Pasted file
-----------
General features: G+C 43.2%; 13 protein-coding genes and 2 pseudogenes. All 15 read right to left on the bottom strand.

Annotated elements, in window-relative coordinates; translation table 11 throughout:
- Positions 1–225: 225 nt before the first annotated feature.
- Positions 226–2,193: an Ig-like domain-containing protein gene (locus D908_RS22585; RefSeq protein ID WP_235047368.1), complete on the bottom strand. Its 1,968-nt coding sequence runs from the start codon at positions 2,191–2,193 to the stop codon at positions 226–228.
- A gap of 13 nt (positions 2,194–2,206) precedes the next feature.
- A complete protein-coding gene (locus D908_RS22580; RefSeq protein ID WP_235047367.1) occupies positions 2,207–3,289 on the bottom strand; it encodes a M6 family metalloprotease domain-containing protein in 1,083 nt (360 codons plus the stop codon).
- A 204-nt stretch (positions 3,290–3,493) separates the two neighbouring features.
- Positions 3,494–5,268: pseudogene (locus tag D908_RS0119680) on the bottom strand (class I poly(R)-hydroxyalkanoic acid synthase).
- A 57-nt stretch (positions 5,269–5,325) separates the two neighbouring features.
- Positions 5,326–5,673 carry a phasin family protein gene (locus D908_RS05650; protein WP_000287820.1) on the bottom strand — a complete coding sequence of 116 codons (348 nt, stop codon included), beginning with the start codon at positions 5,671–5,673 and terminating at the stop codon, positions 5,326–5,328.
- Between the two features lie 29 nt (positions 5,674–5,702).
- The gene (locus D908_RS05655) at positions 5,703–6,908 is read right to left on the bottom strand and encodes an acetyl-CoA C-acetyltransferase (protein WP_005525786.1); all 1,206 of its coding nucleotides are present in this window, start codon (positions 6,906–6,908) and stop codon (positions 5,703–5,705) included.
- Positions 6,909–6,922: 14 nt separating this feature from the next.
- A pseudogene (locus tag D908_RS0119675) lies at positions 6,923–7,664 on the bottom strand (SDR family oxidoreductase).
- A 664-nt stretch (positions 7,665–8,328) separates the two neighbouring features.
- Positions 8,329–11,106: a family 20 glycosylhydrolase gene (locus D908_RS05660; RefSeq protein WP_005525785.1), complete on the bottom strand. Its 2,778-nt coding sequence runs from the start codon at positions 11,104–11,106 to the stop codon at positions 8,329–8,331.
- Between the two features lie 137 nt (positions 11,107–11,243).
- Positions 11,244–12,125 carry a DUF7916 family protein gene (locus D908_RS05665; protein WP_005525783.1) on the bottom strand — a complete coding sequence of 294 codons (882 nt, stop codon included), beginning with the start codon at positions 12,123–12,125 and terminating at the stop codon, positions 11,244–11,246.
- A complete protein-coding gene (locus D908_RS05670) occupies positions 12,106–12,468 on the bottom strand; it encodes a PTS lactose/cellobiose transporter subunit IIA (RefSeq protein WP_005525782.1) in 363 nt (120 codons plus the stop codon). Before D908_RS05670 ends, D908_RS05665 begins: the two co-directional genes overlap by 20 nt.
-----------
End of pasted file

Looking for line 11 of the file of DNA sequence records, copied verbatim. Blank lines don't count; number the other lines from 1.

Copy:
- Between the two features lie 29 nt (positions 5,674–5,702).